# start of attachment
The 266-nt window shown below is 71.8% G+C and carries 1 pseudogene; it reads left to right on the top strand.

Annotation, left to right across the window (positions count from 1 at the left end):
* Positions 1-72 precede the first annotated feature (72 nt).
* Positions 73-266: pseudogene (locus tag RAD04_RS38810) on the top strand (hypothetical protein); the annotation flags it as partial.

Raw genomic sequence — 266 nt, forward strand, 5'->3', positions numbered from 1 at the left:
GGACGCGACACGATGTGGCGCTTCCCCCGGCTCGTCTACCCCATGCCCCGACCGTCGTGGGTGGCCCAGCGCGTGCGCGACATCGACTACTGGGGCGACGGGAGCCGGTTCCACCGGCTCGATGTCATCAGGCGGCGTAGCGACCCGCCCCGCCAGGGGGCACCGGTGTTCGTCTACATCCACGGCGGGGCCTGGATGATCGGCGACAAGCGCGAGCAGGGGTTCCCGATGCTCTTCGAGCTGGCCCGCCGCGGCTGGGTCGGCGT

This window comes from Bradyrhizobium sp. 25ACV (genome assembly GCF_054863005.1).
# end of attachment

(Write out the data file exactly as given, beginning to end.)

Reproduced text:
The 266-nt window shown below is 71.8% G+C and carries 1 pseudogene; it reads left to right on the top strand.

Annotation, left to right across the window (positions count from 1 at the left end):
* Positions 1-72 precede the first annotated feature (72 nt).
* Positions 73-266: pseudogene (locus tag RAD04_RS38810) on the top strand (hypothetical protein); the annotation flags it as partial.

Raw genomic sequence — 266 nt, forward strand, 5'->3', positions numbered from 1 at the left:
GGACGCGACACGATGTGGCGCTTCCCCCGGCTCGTCTACCCCATGCCCCGACCGTCGTGGGTGGCCCAGCGCGTGCGCGACATCGACTACTGGGGCGACGGGAGCCGGTTCCACCGGCTCGATGTCATCAGGCGGCGTAGCGACCCGCCCCGCCAGGGGGCACCGGTGTTCGTCTACATCCACGGCGGGGCCTGGATGATCGGCGACAAGCGCGAGCAGGGGTTCCCGATGCTCTTCGAGCTGGCCCGCCGCGGCTGGGTCGGCGT

This window comes from Bradyrhizobium sp. 25ACV (genome assembly GCF_054863005.1).